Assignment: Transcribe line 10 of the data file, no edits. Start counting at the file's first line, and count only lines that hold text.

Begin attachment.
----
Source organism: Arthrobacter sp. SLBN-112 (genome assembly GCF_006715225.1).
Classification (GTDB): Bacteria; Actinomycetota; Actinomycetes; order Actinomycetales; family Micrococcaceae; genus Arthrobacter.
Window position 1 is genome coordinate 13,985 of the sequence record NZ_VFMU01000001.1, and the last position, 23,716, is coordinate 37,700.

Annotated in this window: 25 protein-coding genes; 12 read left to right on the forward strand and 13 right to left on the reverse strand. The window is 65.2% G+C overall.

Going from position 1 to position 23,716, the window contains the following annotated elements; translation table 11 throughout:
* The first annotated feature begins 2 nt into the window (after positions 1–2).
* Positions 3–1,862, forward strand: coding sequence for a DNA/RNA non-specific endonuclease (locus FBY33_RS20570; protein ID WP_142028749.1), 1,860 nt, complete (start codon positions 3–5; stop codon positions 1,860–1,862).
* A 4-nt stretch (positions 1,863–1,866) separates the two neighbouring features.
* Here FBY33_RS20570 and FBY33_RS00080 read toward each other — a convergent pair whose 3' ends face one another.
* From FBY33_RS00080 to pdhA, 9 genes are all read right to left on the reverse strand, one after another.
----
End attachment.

* From FBY33_RS00080 to pdhA, 9 genes are all read right to left on the reverse strand, one after another.